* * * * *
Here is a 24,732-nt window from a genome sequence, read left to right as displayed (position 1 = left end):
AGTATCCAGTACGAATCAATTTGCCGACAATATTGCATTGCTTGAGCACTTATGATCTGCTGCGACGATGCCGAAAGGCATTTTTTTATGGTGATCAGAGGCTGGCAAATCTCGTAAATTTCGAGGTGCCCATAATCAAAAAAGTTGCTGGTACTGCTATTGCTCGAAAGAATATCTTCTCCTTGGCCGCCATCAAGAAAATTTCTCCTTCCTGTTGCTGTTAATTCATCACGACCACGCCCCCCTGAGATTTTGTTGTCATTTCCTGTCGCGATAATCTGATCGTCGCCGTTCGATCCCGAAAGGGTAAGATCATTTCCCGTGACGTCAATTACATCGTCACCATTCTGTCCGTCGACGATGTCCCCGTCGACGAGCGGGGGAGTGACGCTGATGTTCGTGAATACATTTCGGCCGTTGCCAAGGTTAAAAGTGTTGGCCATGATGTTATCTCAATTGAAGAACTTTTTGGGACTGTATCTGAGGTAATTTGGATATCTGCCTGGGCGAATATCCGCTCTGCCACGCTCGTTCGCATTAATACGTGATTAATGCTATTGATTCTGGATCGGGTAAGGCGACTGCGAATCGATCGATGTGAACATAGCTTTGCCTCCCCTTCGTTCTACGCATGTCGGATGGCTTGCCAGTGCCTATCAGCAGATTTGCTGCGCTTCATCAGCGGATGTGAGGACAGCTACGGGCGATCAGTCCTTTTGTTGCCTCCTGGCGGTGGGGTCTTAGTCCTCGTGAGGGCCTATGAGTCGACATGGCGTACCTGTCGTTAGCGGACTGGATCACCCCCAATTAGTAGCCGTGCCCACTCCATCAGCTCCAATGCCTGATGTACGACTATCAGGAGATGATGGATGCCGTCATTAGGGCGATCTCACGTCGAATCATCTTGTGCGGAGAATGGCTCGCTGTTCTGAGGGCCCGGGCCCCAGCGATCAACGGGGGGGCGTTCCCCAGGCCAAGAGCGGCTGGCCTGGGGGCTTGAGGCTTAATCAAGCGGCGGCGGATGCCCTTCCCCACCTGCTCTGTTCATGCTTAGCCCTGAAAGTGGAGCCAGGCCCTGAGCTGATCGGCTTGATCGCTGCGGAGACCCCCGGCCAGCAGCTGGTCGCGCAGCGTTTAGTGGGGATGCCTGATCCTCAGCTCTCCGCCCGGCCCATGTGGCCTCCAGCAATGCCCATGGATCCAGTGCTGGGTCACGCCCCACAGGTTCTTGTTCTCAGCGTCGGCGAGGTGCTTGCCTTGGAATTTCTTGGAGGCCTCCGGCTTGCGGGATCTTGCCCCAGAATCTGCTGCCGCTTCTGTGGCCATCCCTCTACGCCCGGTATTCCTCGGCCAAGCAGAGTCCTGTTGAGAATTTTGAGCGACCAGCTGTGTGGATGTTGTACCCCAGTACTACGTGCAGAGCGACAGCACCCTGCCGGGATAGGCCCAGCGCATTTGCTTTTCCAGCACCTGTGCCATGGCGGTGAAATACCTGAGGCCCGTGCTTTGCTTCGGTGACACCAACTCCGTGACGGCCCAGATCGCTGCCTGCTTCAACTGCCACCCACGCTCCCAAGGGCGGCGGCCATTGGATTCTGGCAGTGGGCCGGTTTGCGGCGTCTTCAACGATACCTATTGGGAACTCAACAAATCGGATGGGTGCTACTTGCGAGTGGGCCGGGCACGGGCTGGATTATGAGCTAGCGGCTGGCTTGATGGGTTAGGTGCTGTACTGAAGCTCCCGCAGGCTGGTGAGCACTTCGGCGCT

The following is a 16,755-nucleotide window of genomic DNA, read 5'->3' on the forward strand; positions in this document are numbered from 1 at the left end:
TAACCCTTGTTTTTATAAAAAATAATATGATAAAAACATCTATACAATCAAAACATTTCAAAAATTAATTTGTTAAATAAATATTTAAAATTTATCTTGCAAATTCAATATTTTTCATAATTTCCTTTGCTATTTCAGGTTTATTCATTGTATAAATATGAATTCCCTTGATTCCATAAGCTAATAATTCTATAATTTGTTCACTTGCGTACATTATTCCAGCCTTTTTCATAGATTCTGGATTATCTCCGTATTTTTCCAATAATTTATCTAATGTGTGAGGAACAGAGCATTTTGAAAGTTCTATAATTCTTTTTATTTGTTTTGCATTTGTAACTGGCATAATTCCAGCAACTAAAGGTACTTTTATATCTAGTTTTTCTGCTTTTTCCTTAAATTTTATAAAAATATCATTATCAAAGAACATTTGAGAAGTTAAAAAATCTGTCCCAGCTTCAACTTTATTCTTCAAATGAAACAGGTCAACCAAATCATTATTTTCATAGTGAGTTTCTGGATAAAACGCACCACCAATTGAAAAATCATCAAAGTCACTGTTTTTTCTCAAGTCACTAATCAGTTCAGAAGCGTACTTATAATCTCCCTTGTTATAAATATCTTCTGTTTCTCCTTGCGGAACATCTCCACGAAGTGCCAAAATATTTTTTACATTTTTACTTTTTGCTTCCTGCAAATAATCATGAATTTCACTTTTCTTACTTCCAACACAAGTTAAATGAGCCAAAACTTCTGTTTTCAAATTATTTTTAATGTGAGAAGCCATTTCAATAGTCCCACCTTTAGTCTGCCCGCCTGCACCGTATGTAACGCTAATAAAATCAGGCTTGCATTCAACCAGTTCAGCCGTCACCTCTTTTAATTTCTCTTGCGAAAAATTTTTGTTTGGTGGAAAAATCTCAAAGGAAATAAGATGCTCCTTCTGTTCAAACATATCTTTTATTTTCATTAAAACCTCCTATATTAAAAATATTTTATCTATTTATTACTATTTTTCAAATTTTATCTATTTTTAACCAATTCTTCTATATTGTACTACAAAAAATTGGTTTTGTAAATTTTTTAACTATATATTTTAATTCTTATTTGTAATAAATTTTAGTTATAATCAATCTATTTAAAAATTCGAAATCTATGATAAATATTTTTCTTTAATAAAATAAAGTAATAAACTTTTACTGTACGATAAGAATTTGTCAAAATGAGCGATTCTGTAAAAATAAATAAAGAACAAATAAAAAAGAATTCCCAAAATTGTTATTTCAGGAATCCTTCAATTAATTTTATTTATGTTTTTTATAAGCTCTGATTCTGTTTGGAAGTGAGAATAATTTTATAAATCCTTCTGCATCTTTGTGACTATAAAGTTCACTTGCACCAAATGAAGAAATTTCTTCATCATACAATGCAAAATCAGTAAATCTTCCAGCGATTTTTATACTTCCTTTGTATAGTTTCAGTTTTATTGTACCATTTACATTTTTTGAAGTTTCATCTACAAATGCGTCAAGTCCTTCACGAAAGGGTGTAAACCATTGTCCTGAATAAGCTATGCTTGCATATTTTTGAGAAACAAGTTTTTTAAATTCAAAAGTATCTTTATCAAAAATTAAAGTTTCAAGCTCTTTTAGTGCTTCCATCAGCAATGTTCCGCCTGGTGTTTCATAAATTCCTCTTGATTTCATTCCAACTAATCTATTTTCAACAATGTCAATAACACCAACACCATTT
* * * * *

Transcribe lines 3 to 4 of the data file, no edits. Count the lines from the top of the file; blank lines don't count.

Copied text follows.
The following is a 16,755-nucleotide window of genomic DNA, read 5'->3' on the forward strand; positions in this document are numbered from 1 at the left end:
TAACCCTTGTTTTTATAAAAAATAATATGATAAAAACATCTATACAATCAAAACATTTCAAAAATTAATTTGTTAAATAAATATTTAAAATTTATCTTGCAAATTCAATATTTTTCATAATTTCCTTTGCTATTTCAGGTTTATTCATTGTATAAATATGAATTCCCTTGATTCCATAAGCTAATAATTCTATAATTTGTTCACTTGCGTACATTATTCCAGCCTTTTTCATAGATTCTGGATTATCTCCGTATTTTTCCAATAATTTATCTAATGTGTGAGGAACAGAGCATTTTGAAAGTTCTATAATTCTTTTTATTTGTTTTGCATTTGTAACTGGCATAATTCCAGCAACTAAAGGTACTTTTATATCTAGTTTTTCTGCTTTTTCCTTAAATTTTATAAAAATATCATTATCAAAGAACATTTGAGAAGTTAAAAAATCTGTCCCAGCTTCAACTTTATTCTTCAAATGAAACAGGTCAACCAAATCATTATTTTCATAGTGAGTTTCTGGATAAAACGCACCACCAATTGAAAAATCATCAAAGTCACTGTTTTTTCTCAAGTCACTAATCAGTTCAGAAGCGTACTTATAATCTCCCTTGTTATAAATATCTTCTGTTTCTCCTTGCGGAACATCTCCACGAAGTGCCAAAATATTTTTTACATTTTTACTTTTTGCTTCCTGCAAATAATCATGAATTTCACTTTTCTTACTTCCAACACAAGTTAAATGAGCCAAAACTTCTGTTTTCAAATTATTTTTAATGTGAGAAGCCATTTCAATAGTCCCACCTTTAGTCTGCCCGCCTGCACCGTATGTAACGCTAATAAAATCAGGCTTGCATTCAACCAGTTCAGCCGTCACCTCTTTTAATTTCTCTTGCGAAAAATTTTTGTTTGGTGGAAAAATCTCAAAGGAAATAAGATGCTCCTTCTGTTCAAACATATCTTTTATTTTCATTAAAACCTCCTATATTAAAAATATTTTATCTATTTATTACTATTTTTCAAATTTTATCTATTTTTAACCAATTCTTCTATATTGTACTACAAAAAATTGGTTTTGTAAATTTTTTAACTATATATTTTAATTCTTATTTGTAATAAATTTTAGTTATAATCAATCTATTTAAAAATTCGAAATCTATGATAAATATTTTTCTTTAATAAAATAAAGTAATAAACTTTTACTGTACGATAAGAATTTGTCAAAATGAGCGATTCTGTAAAAATAAATAAAGAACAAATAAAAAAGAATTCCCAAAATTGTTATTTCAGGAATCCTTCAATTAATTTTATTTATGTTTTTTATAAGCTCTGATTCTGTTTGGAAGTGAGAATAATTTTATAAATCCTTCTGCATCTTTGTGACTATAAAGTTCACTTGCACCAAATGAAGAAATTTCTTCATCATACAATGCAAAATCAGTAAATCTTCCAGCGATTTTTATACTTCCTTTGTATAGTTTCAGTTTTATTGTACCATTTACATTTTTTGAAGTTTCATCTACAAATGCGTCAAGTCCTTCACGAAAGGGTGTAAACCATTGTCCTGAATAAGCTATGCTTGCATATTTTTGAGAAACAAGTTTTTTAAATTCAAAAGTATCTTTATCAAAAATTAAAGTTTCAAGCTCTTTTAGTGCTTCCATCAGCAATGTTCCGCCTGGTGTTTCATAAATTCCTCTTGATTTCATTCCAACTAATCTATTTTCAACAATGTCAATAACACCAACACCATTT